HURRICANE — A Hurricane teenager has been allowed back at school after being threatened with suspension if she didn't dye her hair to what school officials agreed upon as a "natural" shade.
Rylee MacKay, 15, was asked on Wednesday to leave class at Hurricane Middle School and not return until her hair color fit "on the spectrum of natural color," according to her mother, Amy MacKay.
MacKay said she had taken a copy of the dress code to the hairdresser when Rylee had dyed her hair, and the three had come up with a shade they felt fit the policy. It was a mixture of natural brown and red, she said, although school officials claimed they sent Rylee home for having "pink and purple" in her hair. Rylee has been dying her hair the same shade since September, according to her mother.
The ninth grader was told she had until Monday to dye her hair again, but her mother asked the school to "give it a few days" so the fresh hair dye could fade. On Monday, Rylee returned to school after making no changes to her hair.
"All she did was wash her hair every day, like she always would," Amy MacKay said.
MacKay said despite attempting to contact Hoyt, she has not heard from school or district officials on the matter. Rylee went to school and waited in the office through two classes, she said, before administrators decided she could return to class.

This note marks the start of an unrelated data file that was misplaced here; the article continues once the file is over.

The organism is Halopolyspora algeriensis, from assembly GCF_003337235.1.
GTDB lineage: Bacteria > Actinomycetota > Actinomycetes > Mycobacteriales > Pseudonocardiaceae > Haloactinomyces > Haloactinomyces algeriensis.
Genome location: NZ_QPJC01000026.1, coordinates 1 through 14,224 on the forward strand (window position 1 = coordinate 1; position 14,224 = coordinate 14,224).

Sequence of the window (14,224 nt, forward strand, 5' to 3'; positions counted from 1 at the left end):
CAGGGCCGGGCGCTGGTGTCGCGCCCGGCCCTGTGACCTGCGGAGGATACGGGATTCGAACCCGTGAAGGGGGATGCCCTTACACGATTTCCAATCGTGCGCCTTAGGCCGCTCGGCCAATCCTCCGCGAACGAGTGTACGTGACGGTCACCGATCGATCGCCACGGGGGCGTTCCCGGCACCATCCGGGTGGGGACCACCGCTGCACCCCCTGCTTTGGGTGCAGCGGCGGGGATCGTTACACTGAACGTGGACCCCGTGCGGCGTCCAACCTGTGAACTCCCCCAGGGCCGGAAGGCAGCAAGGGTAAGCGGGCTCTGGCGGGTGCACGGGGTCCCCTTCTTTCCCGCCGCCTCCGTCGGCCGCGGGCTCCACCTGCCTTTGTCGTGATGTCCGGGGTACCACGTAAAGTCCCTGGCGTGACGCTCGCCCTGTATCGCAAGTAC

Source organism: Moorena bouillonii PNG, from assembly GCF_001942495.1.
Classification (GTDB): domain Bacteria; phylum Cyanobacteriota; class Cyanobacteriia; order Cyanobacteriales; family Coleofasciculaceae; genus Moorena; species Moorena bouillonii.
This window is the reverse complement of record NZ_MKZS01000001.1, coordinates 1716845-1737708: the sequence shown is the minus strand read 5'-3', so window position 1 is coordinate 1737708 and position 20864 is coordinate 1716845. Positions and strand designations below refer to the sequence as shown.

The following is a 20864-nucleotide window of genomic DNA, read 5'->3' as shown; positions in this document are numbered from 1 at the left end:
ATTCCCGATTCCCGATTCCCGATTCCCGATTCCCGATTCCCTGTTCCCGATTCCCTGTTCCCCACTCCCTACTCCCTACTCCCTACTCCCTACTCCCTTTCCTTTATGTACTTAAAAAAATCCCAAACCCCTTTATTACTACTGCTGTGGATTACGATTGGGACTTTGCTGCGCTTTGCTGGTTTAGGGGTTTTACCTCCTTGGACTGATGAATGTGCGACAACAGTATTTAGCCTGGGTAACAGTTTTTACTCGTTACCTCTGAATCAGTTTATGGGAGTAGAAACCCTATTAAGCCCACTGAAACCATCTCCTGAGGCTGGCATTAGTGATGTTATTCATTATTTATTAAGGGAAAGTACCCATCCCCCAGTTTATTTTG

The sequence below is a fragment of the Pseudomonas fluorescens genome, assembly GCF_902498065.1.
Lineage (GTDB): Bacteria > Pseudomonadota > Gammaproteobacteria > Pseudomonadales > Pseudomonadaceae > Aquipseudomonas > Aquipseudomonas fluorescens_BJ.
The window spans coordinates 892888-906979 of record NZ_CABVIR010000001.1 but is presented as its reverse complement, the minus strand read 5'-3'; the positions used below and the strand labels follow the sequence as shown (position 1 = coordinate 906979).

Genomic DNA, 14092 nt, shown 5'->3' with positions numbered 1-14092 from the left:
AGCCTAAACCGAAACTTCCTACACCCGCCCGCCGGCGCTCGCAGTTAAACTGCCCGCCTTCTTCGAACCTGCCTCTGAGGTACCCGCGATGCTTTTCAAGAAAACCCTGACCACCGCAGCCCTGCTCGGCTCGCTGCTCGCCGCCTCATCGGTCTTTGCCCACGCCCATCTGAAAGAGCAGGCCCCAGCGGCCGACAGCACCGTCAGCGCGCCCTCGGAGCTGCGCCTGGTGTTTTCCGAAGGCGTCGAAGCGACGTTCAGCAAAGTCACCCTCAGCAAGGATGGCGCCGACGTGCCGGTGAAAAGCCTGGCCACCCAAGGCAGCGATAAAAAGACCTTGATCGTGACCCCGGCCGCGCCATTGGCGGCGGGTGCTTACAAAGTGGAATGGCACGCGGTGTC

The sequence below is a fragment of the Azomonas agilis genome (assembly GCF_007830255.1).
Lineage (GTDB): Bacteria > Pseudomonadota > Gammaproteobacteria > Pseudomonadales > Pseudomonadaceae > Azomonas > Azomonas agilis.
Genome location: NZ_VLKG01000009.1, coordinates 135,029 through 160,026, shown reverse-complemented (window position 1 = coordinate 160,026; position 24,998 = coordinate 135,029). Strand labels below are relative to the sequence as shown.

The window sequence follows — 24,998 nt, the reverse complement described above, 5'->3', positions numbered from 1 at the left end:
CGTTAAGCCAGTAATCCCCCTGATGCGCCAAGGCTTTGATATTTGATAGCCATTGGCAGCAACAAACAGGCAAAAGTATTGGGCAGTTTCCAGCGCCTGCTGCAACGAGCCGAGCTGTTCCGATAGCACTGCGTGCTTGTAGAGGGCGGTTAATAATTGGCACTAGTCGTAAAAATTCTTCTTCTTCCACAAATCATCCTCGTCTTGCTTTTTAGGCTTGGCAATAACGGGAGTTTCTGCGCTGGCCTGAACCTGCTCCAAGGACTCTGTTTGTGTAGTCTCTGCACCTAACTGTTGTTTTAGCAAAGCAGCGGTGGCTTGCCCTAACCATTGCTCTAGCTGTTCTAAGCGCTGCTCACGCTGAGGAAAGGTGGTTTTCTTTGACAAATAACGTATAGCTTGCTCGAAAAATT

Monday morning, Hurricane Middle School principal Dr. Ron Hoyt told ksl.com Rylee had "complied" and was back in class. When asked for details, he said "apparently, she's washed it several times and it's toned down."
MacKay said she hopes the Washington County School District will use the opportunity to examine its dress code, which states that "hair color should be within the spectrum of color that hair grows naturally."
"There is absolutely ambiguity there that needs to be addressed," she said. "And they didn't tell her not to dye it again what's going to happen six weeks from now? We don't know what's going to happen moving forward."
The Washington County School District did not respond to repeated requests for comment on the matter.
Many who read the story expressed disbelief at the color that had sparked the threat of suspension. Some, including James O'Bryan, wrote to the school to ask the administration to reconsider.
"Considering the recent, and ongoing news that Utah's schools are slipping in terms of academic performance it occurs to me that punishing a student for something as inane as her hair color may be a contributing factor to our state's unfortunate academic position," O'Bryan wrote, according to an email also sent to ksl.com. "Not only are you and your staff focusing on a silly issue (hair color), but you are also essentially telling this girl she is not to express herself in normal, healthy ways."
After looking through hundreds of comments on ksl.com, the ksl.com Facebook page and other local and national media sites, MacKay said it would be "really disappointing" if the dress code in the district were not looked at.
"I would say that they're not listening to the public, and to the parents," she said. "You can read the reaction all over the place now. I would say 98 percent of the people thought it was outrageous that she got kicked out of school. These people are supposed to represent us and now they're not listening to us."